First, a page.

Dave Palmer

November 10, 2014

2 Min Read
Would You Let Your Kids Play With Atomic Energy?

Many of us grew up with electronics kits, Lego bricks, and Erector sets. A very small number of kids in the early 1950s, however, got to play with real atomic energy. The Gilbert U-238 Atomic Energy Lab was only manufactured for two years, and sold for $50 (today's equivalent of $493.84, according to the Bureau of Labor Statistics' Inflation Calculator). It offered young people the opportunity to watch radioactive decay with a spinthariscope, measure the radioactivity of uranium ore with an electroscope, watch the tracks formed by alpha particles in a cloud chamber, and even prospect for uranium using a Geiger counter.


The set came with an educational comic book titled Dagwood Splits the Atom, in which comic strip characters including Dagwood, Blondie, Popeye, and Mandrake the Magician explained the basics of nuclear physics. It also came with a copy of an official US Geological Survey-Atomic Energy Commission publication entitled, Prospecting for Uranium. The kit's packaging advertised a $10,000 bounty offered by the US government for locating uranium deposits -- suggesting, perhaps, that the kit could more than pay for itself (if only you were lucky enough to find some uranium).

Included in the set were samples of four uranium-bearing ores: carnotite, torbernite, uranite, and autunite. The first three radioactive ore samples were provided in sealed glass containers. The autunite came in a screw-top jar; the set's instruction manual encouraged readers to take it out of the jar and handle it. The set also contained three radionuclide samples: an alpha-particle source (lead-210), a beta-particle source (ruthenium-106), and a gamma-particle source (zinc-65). The cloud chamber came with its own, more-powerful, alpha-particle source (polonium-210). The Gilbert company offered to replace any of the radioisotopes if they lost their radioactivity.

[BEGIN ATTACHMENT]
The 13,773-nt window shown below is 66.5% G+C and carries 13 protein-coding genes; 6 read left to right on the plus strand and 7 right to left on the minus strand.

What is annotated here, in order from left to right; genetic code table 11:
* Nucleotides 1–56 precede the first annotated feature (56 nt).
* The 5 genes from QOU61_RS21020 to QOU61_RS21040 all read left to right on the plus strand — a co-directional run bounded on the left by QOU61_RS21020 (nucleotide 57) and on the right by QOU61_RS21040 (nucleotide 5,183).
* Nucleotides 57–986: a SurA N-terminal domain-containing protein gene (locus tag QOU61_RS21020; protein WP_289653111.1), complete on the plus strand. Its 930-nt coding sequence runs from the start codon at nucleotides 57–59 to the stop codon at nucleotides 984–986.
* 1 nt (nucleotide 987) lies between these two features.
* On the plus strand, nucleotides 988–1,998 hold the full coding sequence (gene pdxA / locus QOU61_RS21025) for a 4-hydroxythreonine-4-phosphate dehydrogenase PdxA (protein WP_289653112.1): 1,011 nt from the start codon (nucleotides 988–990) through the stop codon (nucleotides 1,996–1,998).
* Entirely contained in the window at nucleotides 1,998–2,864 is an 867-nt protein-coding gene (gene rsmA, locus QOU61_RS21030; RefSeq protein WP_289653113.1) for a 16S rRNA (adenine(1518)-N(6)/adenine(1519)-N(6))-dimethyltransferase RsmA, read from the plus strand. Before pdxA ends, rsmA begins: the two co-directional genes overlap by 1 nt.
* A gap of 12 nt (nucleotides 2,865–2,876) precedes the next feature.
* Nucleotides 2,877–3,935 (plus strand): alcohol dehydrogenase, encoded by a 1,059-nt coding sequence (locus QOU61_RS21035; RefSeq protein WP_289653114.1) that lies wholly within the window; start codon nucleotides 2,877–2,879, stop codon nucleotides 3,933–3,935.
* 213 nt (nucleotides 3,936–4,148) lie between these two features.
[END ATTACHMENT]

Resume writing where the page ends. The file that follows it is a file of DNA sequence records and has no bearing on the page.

How dangerous was this toy? It's unlikely that handling any of the ores or radioisotopes for a brief period would pose a significant risk. However, ingesting or inhaling any of these substances would be another story. The polonium-210 used in the cloud chamber is particularly hazardous. In 2006, a few micrograms of polonium-210 were allegedly used in the assassination of former Russian spy Alexander Litvinenko.

A toy like this would definitely be frowned upon today. In 2012, Bridgestone recalled nearly 10,000 bicycles in Japan because the stainless steel used to manufacture the baskets had been contaminated with small amounts of cobalt-60. Similarly, in 2013, Petco recalled stainless-steel pet food bowls that contained cobalt-60. The source of the radioactive material was speculated to be scrap medical equipment that had been melted down. In either case, the potential exposure for anyone (human or animal) using the products would have been much less than with the Gilbert U-238 Atomic Energy Lab.

About the Author(s)

Dave Palmer

Dave Palmer is a licensed professional metallurgical engineer, specializing in failure analysis and materials selection. He lives in Waukegan, Illinois, and works as a metallurgist for a major marine engine manufacturer. He holds a BS in Materials Science and Engineering from the Illinois Institute of Technology, and is completing his MS thesis at the University of Wisconsin-Milwaukee. When not working or spending time with his wife and two teenage daughters, he teaches a U.S. citizenship class for legal permanent residents. He can be reached by email at [email protected].

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